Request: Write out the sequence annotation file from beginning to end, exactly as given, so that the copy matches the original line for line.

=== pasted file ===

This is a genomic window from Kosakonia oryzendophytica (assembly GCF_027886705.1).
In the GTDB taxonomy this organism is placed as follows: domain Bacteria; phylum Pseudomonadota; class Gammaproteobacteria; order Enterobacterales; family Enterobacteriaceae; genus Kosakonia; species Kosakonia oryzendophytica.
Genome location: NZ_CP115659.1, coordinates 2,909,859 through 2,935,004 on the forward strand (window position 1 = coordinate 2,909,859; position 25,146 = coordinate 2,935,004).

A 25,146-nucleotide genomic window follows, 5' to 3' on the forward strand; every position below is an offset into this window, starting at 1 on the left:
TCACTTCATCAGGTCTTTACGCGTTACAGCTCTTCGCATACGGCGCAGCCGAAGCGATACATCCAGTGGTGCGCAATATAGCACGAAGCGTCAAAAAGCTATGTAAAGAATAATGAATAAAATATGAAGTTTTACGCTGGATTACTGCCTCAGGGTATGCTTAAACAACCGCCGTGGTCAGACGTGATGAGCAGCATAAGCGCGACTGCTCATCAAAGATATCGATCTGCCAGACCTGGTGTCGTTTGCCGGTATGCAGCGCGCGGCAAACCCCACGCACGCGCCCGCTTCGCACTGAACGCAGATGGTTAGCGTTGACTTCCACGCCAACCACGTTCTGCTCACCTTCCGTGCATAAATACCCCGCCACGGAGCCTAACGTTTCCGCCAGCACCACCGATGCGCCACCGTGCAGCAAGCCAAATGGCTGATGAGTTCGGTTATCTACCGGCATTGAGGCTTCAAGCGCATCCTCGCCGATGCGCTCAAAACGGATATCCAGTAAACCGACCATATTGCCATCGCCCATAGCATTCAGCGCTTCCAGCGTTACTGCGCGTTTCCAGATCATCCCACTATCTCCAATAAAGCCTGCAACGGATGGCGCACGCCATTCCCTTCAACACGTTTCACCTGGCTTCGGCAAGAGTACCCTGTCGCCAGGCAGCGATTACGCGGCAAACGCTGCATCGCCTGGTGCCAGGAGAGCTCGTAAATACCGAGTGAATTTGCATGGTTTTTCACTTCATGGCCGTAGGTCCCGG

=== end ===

This is a genomic window from Kosakonia oryzendophytica (assembly GCF_027886705.1).
In the GTDB taxonomy this organism is placed as follows: domain Bacteria; phylum Pseudomonadota; class Gammaproteobacteria; order Enterobacterales; family Enterobacteriaceae; genus Kosakonia; species Kosakonia oryzendophytica.
Genome location: NZ_CP115659.1, coordinates 2,909,859 through 2,935,004 on the forward strand (window position 1 = coordinate 2,909,859; position 25,146 = coordinate 2,935,004).

A 25,146-nucleotide genomic window follows, 5' to 3' on the forward strand; every position below is an offset into this window, starting at 1 on the left:
TCACTTCATCAGGTCTTTACGCGTTACAGCTCTTCGCATACGGCGCAGCCGAAGCGATACATCCAGTGGTGCGCAATATAGCACGAAGCGTCAAAAAGCTATGTAAAGAATAATGAATAAAATATGAAGTTTTACGCTGGATTACTGCCTCAGGGTATGCTTAAACAACCGCCGTGGTCAGACGTGATGAGCAGCATAAGCGCGACTGCTCATCAAAGATATCGATCTGCCAGACCTGGTGTCGTTTGCCGGTATGCAGCGCGCGGCAAACCCCACGCACGCGCCCGCTTCGCACTGAACGCAGATGGTTAGCGTTGACTTCCACGCCAACCACGTTCTGCTCACCTTCCGTGCATAAATACCCCGCCACGGAGCCTAACGTTTCCGCCAGCACCACCGATGCGCCACCGTGCAGCAAGCCAAATGGCTGATGAGTTCGGTTATCTACCGGCATTGAGGCTTCAAGCGCATCCTCGCCGATGCGCTCAAAACGGATATCCAGTAAACCGACCATATTGCCATCGCCCATAGCATTCAGCGCTTCCAGCGTTACTGCGCGTTTCCAGATCATCCCACTATCTCCAATAAAGCCTGCAACGGATGGCGCACGCCATTCCCTTCAACACGTTTCACCTGGCTTCGGCAAGAGTACCCTGTCGCCAGGCAGCGATTACGCGGCAAACGCTGCATCGCCTGGTGCCAGGAGAGCTCGTAAATACCGAGTGAATTTGCATGGTTTTTCACTTCATGGCCGTAGGTCCCGG